Issue Date: May 26, 2008
Crude Oil's Polar Portion Yields To MS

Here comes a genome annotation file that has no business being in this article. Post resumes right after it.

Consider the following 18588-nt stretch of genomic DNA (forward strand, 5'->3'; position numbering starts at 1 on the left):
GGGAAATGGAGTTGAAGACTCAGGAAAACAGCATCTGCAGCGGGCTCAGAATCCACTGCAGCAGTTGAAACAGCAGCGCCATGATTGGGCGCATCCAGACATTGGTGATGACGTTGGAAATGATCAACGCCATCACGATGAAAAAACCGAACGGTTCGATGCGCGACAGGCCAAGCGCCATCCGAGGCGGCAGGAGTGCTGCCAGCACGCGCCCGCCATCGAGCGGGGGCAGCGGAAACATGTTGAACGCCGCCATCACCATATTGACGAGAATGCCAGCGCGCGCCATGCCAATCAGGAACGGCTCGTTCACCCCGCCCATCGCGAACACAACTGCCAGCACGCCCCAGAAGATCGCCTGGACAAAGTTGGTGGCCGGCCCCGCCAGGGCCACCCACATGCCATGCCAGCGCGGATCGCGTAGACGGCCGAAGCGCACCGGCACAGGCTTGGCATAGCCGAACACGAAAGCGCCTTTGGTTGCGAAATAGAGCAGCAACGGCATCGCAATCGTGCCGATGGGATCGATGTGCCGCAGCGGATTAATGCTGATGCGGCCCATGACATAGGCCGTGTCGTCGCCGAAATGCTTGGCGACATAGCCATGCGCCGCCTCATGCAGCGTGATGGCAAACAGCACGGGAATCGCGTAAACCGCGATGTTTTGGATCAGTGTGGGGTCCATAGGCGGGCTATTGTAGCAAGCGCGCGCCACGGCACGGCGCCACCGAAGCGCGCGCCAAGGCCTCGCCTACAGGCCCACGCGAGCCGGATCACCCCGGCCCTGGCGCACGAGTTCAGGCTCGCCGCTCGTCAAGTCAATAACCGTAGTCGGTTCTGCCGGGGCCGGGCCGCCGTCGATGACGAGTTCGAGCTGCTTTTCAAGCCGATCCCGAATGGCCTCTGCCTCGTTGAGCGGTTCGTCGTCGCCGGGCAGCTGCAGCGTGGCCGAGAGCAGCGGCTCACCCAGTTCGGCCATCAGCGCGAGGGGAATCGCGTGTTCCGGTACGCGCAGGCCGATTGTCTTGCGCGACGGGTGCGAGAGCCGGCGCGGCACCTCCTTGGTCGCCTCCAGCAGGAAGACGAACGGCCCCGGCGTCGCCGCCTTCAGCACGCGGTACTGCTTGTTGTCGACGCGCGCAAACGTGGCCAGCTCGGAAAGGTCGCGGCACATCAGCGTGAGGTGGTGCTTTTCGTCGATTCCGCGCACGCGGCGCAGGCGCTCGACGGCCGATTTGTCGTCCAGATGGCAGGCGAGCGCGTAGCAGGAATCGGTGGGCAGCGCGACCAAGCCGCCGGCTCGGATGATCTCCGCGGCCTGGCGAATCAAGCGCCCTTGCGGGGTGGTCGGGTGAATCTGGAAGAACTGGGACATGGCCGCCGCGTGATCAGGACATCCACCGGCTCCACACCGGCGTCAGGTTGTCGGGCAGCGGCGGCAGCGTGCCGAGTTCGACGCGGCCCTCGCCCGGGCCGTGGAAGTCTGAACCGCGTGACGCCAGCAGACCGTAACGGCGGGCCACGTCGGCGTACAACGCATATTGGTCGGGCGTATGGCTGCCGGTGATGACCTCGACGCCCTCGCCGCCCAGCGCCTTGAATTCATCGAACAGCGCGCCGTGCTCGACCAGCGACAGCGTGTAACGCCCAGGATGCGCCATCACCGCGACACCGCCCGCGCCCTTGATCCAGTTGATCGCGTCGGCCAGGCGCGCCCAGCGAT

A new method makes it easier to analyze asphaltenes, mostly aromatic compounds that make up the heaviest and most polar fraction of crude oil. As oil prices rise, asphaltenes are becoming increasingly important because of their high concentration in heavy oils and tar sands. Laser desorption ionization mass spectrometry usually works well for polar molecules, but the method has given widely varying molecular weight distributions for asphaltenes. Now, Andrew E. Pomerantz of Schlumberger-Doll Research in Cambridge, Mass., Richard N. Zare of Stanford University, and coworkers report that two-step laser MS, in which the desorption and ionization steps are spatially and temporally separated, resolves these problems. The researchers use infrared pulses from a CO2 laser to desorb neutral species from the sample and then use ultraviolet laser pulses to ionize these desorbed species (J. Am. Chem. Soc., DOI: 10.1021/ja801927v). Unlike laser desorption ionization, the two-step process prevents asphaltene aggregation. The researchers' results show that the asphaltene mass spectrum has a broad maximum near 600 dalton and extends to more than 1,000 Da.
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